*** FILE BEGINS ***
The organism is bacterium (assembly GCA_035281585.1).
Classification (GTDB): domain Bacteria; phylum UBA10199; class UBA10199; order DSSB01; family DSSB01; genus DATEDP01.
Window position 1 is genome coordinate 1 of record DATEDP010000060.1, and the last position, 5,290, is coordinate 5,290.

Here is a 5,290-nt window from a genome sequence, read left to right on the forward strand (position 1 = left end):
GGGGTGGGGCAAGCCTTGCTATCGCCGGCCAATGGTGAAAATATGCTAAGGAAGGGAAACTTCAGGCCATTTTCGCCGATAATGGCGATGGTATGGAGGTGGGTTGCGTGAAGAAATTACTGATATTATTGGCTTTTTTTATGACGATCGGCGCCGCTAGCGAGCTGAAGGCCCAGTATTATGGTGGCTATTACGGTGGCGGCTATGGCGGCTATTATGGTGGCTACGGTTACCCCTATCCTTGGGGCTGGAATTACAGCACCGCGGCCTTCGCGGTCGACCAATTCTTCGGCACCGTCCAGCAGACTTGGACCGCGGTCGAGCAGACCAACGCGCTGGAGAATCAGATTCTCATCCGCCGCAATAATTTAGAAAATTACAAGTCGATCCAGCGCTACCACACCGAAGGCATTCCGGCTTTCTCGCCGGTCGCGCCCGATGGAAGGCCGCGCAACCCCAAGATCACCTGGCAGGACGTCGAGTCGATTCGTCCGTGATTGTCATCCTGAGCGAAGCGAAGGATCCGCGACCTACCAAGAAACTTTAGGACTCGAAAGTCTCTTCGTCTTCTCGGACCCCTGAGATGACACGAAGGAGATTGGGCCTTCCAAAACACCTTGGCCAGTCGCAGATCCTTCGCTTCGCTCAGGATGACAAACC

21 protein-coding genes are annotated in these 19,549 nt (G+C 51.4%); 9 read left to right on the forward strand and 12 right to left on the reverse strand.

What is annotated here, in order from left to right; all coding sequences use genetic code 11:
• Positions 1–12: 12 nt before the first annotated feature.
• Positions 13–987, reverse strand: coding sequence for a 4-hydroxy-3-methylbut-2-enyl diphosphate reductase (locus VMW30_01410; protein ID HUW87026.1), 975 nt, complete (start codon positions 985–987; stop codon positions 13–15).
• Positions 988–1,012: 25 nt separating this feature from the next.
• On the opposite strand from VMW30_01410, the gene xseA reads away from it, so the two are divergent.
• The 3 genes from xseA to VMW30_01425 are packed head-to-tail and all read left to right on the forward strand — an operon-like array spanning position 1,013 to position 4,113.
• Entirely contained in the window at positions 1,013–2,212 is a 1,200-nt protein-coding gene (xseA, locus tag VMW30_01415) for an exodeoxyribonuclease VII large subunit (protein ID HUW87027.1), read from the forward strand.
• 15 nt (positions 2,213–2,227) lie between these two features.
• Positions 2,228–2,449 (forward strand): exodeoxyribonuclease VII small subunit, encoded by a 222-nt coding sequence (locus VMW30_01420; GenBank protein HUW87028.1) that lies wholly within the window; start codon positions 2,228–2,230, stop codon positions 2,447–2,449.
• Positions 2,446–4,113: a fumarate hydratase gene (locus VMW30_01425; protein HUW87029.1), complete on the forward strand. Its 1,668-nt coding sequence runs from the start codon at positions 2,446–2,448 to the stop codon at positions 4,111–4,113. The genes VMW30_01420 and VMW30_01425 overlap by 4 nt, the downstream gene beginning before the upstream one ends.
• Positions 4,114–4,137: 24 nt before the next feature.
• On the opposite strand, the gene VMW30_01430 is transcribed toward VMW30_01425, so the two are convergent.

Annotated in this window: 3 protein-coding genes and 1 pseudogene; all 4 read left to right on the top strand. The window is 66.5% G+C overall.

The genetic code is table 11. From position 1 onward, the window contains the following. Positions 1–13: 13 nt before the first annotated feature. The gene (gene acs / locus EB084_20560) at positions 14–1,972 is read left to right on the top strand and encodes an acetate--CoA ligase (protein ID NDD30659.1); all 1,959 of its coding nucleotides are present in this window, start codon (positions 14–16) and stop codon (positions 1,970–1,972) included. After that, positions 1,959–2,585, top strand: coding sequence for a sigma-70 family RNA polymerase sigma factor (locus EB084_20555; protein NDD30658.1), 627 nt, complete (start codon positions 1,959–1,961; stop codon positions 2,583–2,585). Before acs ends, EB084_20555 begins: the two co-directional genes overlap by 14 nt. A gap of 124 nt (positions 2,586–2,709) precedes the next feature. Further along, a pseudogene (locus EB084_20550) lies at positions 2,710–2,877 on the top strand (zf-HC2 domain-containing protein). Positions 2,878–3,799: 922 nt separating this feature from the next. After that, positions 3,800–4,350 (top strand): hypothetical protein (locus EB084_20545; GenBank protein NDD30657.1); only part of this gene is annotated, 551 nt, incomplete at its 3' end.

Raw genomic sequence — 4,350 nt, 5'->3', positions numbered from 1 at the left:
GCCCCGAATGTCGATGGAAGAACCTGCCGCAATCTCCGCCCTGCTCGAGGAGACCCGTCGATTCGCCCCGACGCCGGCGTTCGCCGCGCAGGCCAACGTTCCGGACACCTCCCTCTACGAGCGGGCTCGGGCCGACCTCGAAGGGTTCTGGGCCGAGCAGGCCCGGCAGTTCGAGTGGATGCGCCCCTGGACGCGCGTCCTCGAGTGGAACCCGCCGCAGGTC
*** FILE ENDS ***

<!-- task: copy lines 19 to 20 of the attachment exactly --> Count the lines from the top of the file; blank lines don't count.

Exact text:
Annotated in this window: 3 protein-coding genes and 1 pseudogene; all 4 read left to right on the top strand. The window is 66.5% G+C overall.

The genetic code is table 11. From position 1 onward, the window contains the following. Positions 1–13: 13 nt before the first annotated feature. The gene (gene acs / locus EB084_20560) at positions 14–1,972 is read left to right on the top strand and encodes an acetate--CoA ligase (protein ID NDD30659.1); all 1,959 of its coding nucleotides are present in this window, start codon (positions 14–16) and stop codon (positions 1,970–1,972) included. After that, positions 1,959–2,585, top strand: coding sequence for a sigma-70 family RNA polymerase sigma factor (locus EB084_20555; protein NDD30658.1), 627 nt, complete (start codon positions 1,959–1,961; stop codon positions 2,583–2,585). Before acs ends, EB084_20555 begins: the two co-directional genes overlap by 14 nt. A gap of 124 nt (positions 2,586–2,709) precedes the next feature. Further along, a pseudogene (locus EB084_20550) lies at positions 2,710–2,877 on the top strand (zf-HC2 domain-containing protein). Positions 2,878–3,799: 922 nt separating this feature from the next. After that, positions 3,800–4,350 (top strand): hypothetical protein (locus EB084_20545; GenBank protein NDD30657.1); only part of this gene is annotated, 551 nt, incomplete at its 3' end.